Why Asking for Help Actually Helps the Company

Force Multipliers are the badasses of the business world. Okay, yeah, I might be biased, but I have seen first hand what Force Multipliers can do. Force Multipliers are problem-solvers and fixers. They are some of the most resourceful and connected individuals in your organization. If you have a challenge, bring it to your nearest Force Multiplier, and I guarantee they will have a solution for you by the end of the day.


Like with any strength, it can also become a weakness. When you’re used to being the superhero, the fixer, the savior of the office, or for your CEO, then that can be a tough badge of honor to give up, even if it’s causing you personal or professional suffering. Furthermore, as a Force Multiplier, we are the support for our team and Executives, we are the leverage in their lives. If you are working for an entrepreneur or small business, you may be their only employee and therefore there is a lot of responsibility to show up and deliver.

When we are the leverage, then we often have the mindset that we don’t need, or maybe even deserve, leverage of our own. It can be a hard pattern of thinking to break. And yet, just because we offer support and leverage to our leader, that doesn’t mean we don’t need leverage too. And that means that you have to ask for help.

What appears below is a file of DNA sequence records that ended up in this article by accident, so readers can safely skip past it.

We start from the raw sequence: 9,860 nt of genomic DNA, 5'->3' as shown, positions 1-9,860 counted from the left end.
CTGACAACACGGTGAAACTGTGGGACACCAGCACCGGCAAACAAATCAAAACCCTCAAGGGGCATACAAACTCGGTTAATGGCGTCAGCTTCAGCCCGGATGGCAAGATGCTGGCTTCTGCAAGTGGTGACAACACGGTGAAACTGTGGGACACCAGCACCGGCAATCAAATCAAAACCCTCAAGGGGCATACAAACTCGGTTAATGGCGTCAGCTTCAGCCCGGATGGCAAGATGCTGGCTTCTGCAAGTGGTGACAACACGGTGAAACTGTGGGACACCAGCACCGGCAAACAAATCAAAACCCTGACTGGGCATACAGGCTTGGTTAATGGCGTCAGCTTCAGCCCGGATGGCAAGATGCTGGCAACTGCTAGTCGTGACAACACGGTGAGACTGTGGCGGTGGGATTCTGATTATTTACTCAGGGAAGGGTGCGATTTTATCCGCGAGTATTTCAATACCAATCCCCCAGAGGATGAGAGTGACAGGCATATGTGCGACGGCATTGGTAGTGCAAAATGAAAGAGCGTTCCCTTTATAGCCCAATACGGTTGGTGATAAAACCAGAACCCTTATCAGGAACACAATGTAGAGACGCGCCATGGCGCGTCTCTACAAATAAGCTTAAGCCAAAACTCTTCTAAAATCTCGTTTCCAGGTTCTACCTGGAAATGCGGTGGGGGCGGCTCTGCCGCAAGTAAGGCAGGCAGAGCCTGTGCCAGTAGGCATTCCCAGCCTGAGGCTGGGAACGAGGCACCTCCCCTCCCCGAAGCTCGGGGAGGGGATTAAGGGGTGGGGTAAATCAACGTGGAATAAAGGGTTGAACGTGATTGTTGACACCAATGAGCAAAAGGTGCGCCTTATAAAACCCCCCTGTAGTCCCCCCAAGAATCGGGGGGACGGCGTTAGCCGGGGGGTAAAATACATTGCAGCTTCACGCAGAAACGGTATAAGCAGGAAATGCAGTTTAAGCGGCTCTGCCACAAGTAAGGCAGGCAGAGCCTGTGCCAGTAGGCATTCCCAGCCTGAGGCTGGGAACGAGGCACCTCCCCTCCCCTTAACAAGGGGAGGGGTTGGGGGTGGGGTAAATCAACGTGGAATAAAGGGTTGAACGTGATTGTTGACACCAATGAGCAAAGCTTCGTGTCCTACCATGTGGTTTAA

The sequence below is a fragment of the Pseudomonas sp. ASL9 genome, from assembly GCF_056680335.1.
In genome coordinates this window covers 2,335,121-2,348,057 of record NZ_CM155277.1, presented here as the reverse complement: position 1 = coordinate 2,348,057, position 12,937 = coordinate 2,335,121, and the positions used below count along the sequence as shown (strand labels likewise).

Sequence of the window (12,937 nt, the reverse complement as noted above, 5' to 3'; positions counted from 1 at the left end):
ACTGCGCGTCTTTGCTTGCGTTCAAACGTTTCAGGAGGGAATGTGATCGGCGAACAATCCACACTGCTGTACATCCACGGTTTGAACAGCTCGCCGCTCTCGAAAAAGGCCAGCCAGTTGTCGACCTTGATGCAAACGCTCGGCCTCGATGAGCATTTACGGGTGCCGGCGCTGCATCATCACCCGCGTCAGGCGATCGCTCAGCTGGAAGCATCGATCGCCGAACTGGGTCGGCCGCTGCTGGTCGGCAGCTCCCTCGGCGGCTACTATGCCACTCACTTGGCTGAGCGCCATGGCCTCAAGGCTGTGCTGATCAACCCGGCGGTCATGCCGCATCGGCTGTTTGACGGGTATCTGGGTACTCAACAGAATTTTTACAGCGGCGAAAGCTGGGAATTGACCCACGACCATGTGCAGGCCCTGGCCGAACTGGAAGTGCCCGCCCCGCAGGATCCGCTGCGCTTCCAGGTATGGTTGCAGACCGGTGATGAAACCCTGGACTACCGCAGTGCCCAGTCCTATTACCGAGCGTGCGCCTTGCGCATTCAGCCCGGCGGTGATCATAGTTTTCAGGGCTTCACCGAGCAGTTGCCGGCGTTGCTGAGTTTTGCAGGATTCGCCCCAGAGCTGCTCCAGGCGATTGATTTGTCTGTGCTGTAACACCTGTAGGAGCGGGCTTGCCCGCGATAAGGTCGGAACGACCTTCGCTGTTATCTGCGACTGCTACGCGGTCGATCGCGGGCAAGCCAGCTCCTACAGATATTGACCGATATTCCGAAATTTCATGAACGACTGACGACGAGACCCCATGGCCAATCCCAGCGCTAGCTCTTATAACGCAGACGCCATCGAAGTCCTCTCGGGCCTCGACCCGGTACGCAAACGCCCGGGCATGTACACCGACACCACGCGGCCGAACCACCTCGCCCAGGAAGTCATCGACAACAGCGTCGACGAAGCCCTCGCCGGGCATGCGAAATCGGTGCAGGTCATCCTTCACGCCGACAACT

I know, I know. It is so much easier said than done. Personally, I hated asking for help for years. I think there is a lot of fear around asking for help. There is the fear of coming off as uncommitted, like you’re not a team player, or like you can’t handle the job. I know, for me, the fear of appearing incompetent or incapable was real. So, I masked that fear with a can-do attitude, long to-do lists, and even longer hours.

In addition, it may not just be the fear that is holding you back, but in fact, your deep loyalty and commitment to the company and your Executive. That happened to me too. I didn’t want to put any undue burden on other team members or a financial burden on the company by making another hire as we were growing, so I just buckled down and did the work. Sounds like a win for the company on the surface, but I was actually unintentionally doing a disservice to the organization – which was the exact opposite of my intent!